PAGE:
In his account, Sorscher missed this July 8, 2015 Reuters’s report which clarifies the “power relationship” links:
“The United States is upgrading Malaysia from the lowest tier on its list of worst human trafficking centers, U.S. sources said on Wednesday, a move that could smooth the way for an ambitious U.S.-led free-trade deal with the Southeast Asian nation and 11 other countries. The upgrade to so-called “Tier 2 Watch List” status removes a potential barrier to President Barack Obama’s signature global trade deal…. The State Department and the White House both declined comment.”
Clearly, the TPP failed an acid test as a moral standard — the human trafficking standard, if indeed the TPP has one. The standard was either ignored by the US or unenforced. In either case, this incident is a blatant display of moral laxity inherent in the document itself and in the behaviour of the those who used their power to shirt the rules.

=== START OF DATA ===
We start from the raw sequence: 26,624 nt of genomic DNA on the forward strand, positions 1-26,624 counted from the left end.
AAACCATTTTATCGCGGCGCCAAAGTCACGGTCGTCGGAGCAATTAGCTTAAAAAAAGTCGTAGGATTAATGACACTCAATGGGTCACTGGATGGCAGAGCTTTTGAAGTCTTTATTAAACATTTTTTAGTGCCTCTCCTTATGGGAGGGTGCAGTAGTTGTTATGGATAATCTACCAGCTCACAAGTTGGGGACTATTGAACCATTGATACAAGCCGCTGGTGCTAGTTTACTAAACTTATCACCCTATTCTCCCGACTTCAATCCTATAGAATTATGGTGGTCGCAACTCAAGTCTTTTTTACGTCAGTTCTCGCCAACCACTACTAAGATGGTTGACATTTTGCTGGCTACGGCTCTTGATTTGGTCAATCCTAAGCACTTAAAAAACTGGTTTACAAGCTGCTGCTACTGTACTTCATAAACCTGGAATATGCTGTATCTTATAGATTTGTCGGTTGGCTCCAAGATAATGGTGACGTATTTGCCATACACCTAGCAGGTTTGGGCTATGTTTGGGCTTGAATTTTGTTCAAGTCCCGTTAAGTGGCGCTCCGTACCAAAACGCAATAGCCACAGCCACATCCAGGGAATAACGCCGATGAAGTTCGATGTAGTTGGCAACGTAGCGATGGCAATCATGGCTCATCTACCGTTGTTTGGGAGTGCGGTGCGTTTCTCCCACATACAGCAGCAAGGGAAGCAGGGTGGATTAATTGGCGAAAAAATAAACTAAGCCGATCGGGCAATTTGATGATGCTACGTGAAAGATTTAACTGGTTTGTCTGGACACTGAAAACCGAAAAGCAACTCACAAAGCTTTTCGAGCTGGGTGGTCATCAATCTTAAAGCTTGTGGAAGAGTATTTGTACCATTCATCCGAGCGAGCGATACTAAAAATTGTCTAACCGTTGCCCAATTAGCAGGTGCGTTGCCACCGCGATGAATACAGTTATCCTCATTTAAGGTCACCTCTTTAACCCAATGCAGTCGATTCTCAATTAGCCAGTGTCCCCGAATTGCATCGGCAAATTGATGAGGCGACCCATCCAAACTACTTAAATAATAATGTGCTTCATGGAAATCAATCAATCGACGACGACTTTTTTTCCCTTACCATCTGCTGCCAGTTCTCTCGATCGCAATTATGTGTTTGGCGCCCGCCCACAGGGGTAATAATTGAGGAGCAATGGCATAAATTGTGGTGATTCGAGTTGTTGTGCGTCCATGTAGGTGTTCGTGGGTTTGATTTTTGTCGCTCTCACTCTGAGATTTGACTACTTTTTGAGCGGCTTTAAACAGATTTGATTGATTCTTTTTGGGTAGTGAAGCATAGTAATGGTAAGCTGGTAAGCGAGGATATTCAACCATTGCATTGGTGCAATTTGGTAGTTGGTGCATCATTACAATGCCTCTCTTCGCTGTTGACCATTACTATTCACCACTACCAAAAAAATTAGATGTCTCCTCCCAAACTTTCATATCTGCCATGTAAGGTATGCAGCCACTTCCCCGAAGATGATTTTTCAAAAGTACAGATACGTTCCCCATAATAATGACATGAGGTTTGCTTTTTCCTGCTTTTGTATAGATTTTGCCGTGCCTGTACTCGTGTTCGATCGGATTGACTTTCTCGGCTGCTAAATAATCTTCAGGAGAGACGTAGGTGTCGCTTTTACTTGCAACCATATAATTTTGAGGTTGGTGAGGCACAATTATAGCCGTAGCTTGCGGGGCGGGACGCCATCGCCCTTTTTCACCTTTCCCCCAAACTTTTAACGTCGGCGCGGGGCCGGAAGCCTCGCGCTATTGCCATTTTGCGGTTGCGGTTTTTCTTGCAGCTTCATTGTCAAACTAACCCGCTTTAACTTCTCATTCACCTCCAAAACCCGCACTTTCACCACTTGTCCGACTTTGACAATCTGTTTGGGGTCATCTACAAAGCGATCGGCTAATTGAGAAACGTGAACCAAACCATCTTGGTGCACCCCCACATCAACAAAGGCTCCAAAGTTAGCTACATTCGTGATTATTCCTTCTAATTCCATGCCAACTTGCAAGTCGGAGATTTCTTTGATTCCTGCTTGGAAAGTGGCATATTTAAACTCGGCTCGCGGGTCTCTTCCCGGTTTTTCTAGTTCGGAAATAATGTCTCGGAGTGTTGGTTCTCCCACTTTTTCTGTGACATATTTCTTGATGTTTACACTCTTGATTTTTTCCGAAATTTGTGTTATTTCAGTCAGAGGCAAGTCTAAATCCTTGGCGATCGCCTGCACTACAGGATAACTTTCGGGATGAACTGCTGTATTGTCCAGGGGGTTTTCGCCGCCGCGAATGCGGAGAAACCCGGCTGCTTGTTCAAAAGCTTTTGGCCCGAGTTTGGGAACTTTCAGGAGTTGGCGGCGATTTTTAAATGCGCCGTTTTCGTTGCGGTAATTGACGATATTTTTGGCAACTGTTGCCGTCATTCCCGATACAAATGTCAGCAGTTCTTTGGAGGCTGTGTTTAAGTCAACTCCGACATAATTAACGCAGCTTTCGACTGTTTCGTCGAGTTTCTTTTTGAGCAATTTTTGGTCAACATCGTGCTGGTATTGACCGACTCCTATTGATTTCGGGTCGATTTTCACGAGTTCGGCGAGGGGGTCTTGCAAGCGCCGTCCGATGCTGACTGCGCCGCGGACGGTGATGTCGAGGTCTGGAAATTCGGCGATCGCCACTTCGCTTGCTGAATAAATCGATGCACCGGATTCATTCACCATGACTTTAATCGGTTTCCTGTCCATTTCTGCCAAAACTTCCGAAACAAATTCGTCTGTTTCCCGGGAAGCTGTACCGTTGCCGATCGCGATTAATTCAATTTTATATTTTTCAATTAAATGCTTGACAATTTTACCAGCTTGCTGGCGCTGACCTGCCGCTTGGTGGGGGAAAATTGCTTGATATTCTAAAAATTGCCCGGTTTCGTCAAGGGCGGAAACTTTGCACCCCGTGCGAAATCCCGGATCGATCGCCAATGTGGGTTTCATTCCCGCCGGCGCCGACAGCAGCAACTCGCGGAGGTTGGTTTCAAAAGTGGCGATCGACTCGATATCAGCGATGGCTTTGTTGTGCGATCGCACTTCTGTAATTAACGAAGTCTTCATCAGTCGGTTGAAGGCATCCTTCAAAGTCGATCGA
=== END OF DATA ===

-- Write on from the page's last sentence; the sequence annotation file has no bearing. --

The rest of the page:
So what does any of this have to do with Canada and the TPP? Two things, both related to the apparent moral laxity of the TPP’s standards when it comes to setting and enforcing rules.
First, consider this passage from then citizen, now trade minister, Chrystia Freeland’s concluding words from her 2012 book, Plutocrats:
“Trying to slant the rules of the game in your favour isn’t an aberration, it is what all businesses seek to do. The difference isn’t between having virtuous and villainous business people, it is about whether your society has the right rules and policing able to enforce them.”